retrieving windows VS_VERSIONINFO struct from a binary

Reading the version information from a windows binary is a non trivial task.  The version information is stored in the resource file in a bit-wise fashion.  this means that all the information as you read it in the resource file is laid out the same way in binary form when it is compiled into the application resources.  I wrote this sample because I didn’t find any sample code that correctly handles the windows Multi-byte and Unicode character sets without significant modifications.

Below is a typical version block as you see it in the resource file.  The version block is divided into two parts.  the fixed version info, the information in the resource version structure that is language independent, and the string block information that we are interested in retrieving.

The fixed version info is this part of the version information.  In this section we have numerical representations of the file and product version along with a bit mask that identifies the properties of the binary.  the file mask values tell you what kind of binary you have (DLL, EXE, lib, etc…) and which operating system is supported, and other information that can be view off of MSDN here: Resource VERSION block

The string block section is defined below. Each string block will have a unique entry for each language supported.  The string block is a variable length block whos length is determined by the length of the strings in the block, and by how many languages are supported for the binary.

The string block itself is divided into block sections  identified by each langauge supported.  The languages are identified by the language identifier string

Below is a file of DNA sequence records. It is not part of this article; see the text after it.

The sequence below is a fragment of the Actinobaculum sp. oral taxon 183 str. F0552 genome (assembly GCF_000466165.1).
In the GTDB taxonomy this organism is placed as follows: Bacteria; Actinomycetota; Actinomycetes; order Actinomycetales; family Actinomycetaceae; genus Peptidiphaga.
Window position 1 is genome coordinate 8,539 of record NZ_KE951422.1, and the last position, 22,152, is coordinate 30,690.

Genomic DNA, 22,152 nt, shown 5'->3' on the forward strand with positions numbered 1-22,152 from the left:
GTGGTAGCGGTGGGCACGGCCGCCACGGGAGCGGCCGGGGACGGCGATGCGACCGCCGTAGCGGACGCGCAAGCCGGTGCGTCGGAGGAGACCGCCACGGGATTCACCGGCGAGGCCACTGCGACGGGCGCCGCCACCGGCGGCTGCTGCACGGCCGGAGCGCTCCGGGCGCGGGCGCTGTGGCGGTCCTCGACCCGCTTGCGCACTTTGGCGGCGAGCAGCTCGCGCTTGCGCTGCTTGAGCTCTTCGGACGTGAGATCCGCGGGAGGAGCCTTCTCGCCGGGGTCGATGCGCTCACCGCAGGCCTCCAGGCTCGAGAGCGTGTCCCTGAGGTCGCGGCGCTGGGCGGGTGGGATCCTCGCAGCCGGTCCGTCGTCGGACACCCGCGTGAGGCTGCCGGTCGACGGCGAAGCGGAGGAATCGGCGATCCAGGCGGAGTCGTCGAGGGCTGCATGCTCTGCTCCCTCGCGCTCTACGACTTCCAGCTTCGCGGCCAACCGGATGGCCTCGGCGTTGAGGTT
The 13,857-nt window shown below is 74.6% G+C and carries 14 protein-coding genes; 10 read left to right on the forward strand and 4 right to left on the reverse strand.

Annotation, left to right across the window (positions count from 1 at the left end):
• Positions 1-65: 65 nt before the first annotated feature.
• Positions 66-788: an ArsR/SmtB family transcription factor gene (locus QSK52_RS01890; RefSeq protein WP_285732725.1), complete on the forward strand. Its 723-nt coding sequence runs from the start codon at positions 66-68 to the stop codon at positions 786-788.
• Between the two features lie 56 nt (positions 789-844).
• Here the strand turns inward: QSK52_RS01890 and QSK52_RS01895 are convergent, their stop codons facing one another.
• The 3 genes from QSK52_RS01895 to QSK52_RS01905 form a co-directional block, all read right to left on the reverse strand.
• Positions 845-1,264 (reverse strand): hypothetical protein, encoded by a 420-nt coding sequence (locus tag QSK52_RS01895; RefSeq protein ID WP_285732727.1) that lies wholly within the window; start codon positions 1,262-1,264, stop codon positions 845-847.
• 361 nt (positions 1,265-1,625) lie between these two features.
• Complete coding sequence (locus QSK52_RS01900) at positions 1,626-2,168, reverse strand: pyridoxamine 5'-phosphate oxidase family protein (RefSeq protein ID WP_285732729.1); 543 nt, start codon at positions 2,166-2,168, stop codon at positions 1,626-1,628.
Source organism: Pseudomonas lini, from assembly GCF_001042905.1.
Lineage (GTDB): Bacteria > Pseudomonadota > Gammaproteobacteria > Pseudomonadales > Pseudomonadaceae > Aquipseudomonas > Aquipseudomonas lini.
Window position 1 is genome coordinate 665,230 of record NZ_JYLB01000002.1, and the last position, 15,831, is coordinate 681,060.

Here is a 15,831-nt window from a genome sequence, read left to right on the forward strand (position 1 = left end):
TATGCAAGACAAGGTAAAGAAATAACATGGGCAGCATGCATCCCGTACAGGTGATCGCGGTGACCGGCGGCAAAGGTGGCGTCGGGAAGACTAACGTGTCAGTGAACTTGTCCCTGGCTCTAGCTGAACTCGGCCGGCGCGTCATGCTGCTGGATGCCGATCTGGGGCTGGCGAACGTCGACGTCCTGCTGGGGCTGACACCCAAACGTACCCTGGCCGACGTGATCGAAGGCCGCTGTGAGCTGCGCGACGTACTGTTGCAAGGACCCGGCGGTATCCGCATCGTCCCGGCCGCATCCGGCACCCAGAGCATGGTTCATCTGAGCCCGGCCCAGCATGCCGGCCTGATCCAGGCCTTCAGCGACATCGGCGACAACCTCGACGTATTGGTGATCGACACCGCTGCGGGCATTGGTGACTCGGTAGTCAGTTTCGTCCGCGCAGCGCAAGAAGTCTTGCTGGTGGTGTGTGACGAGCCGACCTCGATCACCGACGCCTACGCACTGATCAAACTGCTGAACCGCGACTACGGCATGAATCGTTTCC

This information is compiled into the resources or in a resource DLL during compilation in the order in which it was entered.  In early versions of windows you had to manually set a pointer to the resource block your wanted and manually parse the version structure to retrieve the information you wanted.  Beginning with windows 2000, a version API was introduced to make it easier to access the version information stored in the resources.  For this sample, we are only interested in 3 functions GetFileVersionInfoSize, GetFileVersionInfo, and VerQueryValue.  The rest of the version API relates to install and upgrade mechanisms to assist the installer during install or an upgrade of the binary files.  The steps to retrieve the version info structure is very straight forward.

  • determine the size of the version info structure
  • allocate a pointer to hold the version info
  • retrieve the version info structure and all it’s data
  • search it for the values you want.

First we get the file name of the component we want to access the version information.

Now we allocate a memory block large enough to hold the version information.

Once we have the memory allocated, we retrieve the version information.

Once we have the version info structure, we need to parse the version information to see if our desired language is defined, if not, we default to english using your default language identifier.

Here is the complete function.  This function has been tested in Multi-byte and Unicode build environments.  If you search the internet hard enough (and it’s not that hard) you can find many samples that demonstrate this technique.  I borrowed from several different samples to build this function.  This sample however, is the only sample that I have found that deals with Unicode and Multi-byte characters with no code changes.  The string that you have queried is returned in a CString class object that is defined for ATL and MFC.

Feel free to use this code at your discretion, use this code at your own risk.

links and other references:

VerQueryValue function
GetFileVersionInfoSize function
GetFileVersionInfo function


3 thoughts on “retrieving windows VS_VERSIONINFO struct from a binary

  1. I cannot get this to work in Visual Studio 2015 after upgrading project from 2010. It works in VS2010

Comments are closed.